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FHS touts ‘academy’


Hardin Valley Academy will not have a monopoly on academy-style learning in the Sixth District.

Farragut High School, in addition to its existing Science Academy, will be adding academies in math, business, social studies, foreign language and art.

FHS principal Michael Reynolds said, “The importance of these academies is they are a way to get students excited about leaning in a concentrated field, they get teachers excited about the discipline and they allow the community, through the advisory boards, to get involved in our students’ education.

“The [idea] is to make the subject matter come alive for students and I think the internships, the out-of-school experience and the dual credit is a way to keep the students interested. We want to maximize the education experience for our students and make them competitive in a world-wide market,” he added.

FHS math teacher Brenda McGrath said, “We are ready to present the Math Academy to the parents of upcoming ninth-graders. We are going to start introducing it into our classrooms so the students can be thinking about it. They cannot apply for it until 11th grade, but they need to be ready for it.”

McGrath said the other academies are almost ready to present as well, with only a few minor details left to sort out.

The Math Academy will be similar in structure to the already successful Science Academy in that partnerships will be offered with The University of Tennessee that will allow students to shadow UT professors and work on research projects relating to the fields of computer science, math and engineering.

“The students working on research at U-T will receive one hour of university credit and U-T is working with us so there will be no tuition cost to the student,” McGrath said.

At current UT tuition rates, the cost for one credit hour would be about $500.

To be eligible for Math Academy research and university research projects students must:

• Successfully complete four core-courses that include CP or honors level algebra 1, geometry, algebra II and pre-calculus.

• Have a minimum of one other math course at the Advanced Placement level or for college credit.

• Have a minimum of a one-semester internship or senior project in a program approved by the Math Academy Advisory Board.

• Maintain a 3.0 overall grade-point average and 3.0 in mathematics.

• Complete science courses through physics or an equivalent level.

• Be an active member of Mu Alpha Theta.

• Participate in a minimum of 20 cumulative hours in two or more Board-approved activities, which include math competitions, peer tutoring in mathematics, workshops, lectures and additional activities as presented to the Board for approval.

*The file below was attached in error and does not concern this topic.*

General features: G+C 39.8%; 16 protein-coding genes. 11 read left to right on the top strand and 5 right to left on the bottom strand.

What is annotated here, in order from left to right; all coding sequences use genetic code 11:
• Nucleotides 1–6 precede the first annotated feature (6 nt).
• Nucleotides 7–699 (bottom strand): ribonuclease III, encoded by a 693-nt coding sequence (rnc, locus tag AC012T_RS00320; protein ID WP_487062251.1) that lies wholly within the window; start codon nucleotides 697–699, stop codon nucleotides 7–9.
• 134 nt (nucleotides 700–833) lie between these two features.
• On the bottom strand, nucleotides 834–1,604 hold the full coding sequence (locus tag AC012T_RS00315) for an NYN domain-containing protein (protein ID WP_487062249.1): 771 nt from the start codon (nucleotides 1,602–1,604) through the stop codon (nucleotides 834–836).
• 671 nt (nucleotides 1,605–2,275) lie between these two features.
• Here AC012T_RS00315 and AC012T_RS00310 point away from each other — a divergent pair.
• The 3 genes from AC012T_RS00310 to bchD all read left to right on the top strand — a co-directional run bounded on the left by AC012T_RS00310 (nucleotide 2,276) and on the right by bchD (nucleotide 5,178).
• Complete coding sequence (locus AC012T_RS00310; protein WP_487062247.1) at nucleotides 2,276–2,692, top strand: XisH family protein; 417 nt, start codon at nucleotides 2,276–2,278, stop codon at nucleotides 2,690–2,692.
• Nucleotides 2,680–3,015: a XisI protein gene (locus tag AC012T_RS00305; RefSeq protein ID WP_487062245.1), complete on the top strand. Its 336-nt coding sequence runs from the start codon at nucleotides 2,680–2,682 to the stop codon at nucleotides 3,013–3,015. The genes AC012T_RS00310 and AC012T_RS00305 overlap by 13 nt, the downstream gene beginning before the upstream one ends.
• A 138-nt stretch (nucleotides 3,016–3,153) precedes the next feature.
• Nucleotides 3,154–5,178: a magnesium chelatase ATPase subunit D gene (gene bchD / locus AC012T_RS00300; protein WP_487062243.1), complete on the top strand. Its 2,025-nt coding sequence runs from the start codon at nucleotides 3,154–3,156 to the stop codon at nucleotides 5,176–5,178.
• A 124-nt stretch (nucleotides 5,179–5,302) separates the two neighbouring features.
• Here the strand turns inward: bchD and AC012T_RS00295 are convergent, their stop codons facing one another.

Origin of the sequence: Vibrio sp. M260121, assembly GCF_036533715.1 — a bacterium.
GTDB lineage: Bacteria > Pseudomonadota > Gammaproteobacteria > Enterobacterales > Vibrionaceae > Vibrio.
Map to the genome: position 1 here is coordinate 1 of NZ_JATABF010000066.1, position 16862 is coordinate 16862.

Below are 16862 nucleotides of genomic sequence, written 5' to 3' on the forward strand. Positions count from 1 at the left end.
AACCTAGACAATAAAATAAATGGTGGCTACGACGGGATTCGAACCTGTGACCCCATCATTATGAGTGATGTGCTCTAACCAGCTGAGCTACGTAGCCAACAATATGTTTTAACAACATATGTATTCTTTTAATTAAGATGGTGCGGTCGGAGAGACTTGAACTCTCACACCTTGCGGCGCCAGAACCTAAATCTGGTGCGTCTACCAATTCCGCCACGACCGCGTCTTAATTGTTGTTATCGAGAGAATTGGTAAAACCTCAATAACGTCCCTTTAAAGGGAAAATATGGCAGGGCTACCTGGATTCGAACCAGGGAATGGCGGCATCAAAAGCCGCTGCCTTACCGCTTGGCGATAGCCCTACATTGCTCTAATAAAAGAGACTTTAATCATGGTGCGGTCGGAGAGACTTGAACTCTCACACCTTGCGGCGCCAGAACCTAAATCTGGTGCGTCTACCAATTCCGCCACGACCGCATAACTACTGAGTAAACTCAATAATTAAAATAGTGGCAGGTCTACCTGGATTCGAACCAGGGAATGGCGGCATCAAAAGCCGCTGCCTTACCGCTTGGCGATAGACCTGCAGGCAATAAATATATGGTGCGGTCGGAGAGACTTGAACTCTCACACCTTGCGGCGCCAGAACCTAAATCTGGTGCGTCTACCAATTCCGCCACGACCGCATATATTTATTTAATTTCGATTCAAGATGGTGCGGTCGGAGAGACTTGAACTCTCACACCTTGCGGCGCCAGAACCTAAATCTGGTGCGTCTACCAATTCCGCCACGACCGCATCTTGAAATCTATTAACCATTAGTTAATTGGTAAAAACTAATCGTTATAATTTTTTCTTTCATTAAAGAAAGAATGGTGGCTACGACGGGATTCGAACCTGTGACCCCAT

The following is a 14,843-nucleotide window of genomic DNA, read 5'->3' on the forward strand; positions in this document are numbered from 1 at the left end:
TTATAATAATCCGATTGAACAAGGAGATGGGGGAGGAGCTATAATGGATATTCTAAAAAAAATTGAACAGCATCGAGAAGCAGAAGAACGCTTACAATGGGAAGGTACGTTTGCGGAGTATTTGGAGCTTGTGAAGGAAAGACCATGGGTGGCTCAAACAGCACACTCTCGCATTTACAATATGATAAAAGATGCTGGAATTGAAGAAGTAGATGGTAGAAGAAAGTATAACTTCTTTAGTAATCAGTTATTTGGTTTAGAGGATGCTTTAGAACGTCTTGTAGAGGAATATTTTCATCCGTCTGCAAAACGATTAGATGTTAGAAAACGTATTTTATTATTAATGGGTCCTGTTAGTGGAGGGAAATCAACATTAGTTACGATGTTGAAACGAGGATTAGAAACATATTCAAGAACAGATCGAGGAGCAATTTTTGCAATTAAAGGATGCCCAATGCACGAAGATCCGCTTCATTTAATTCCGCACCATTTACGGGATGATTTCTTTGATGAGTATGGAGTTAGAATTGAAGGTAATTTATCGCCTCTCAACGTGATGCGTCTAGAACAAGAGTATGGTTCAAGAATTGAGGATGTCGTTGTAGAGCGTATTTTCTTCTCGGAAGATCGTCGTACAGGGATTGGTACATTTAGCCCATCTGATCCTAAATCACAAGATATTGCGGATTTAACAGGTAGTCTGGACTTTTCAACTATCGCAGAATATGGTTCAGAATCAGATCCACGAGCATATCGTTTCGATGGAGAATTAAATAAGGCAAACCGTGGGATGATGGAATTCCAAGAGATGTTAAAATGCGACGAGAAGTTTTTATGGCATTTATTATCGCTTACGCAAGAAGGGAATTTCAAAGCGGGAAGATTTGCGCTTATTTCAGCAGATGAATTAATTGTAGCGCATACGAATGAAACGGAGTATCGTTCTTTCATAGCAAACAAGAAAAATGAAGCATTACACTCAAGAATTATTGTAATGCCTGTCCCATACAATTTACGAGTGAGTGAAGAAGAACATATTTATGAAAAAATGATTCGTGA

• Successfully prepare a journal or portfolio that verifies the completion of all requirements for the Math Academy

• Complete all other graduation requirements.

The Math Academy also will serve students who do not wish, or do not qualify, to work at the university research level but are interested in careers that rely heavily on math skills.

“We have some students we know are very bright but for some reason are not in an honors or A-P class and we do not want to leave those students behind. If they want to be involved in these things and are willing to do all that is necessary we want them to be there,” McGrath said.

Unlike HVA where students choose an academy path in ninth grade that will determine their main focus throughout their high school career, FHS students can belong to multiple academies.

McGrath said if a student is so inclined, and can keep up with the extra work required to participate in multiple academies, they could potentially graduate from all FHS academies.

“We anticipate that Science and Math will be sort of a crossover. Of course students will have to meet the requirements for both, but we anticipate the research for one might encompass both academies,” she added.

Reynolds credits Knox County Board of Education for allowing FHS flexibility to implement its academy program.

“I think it is great the central office gives us the freedom to explore different ways to encourage our learners. We have chosen a way in which our instructors have designed it as opposed to it being a canned program that is handed to us,” he added.

The Science Academy, which has met with much fanfare since its inception in 2006, has resulted in research partnerships with UT as well as Oak Ridge National Laboratories and, McGrath said, has helped equip students with technical and networking skills to make the transition to college easier.

All FHS academies will be prepared to admit students this fall.

 

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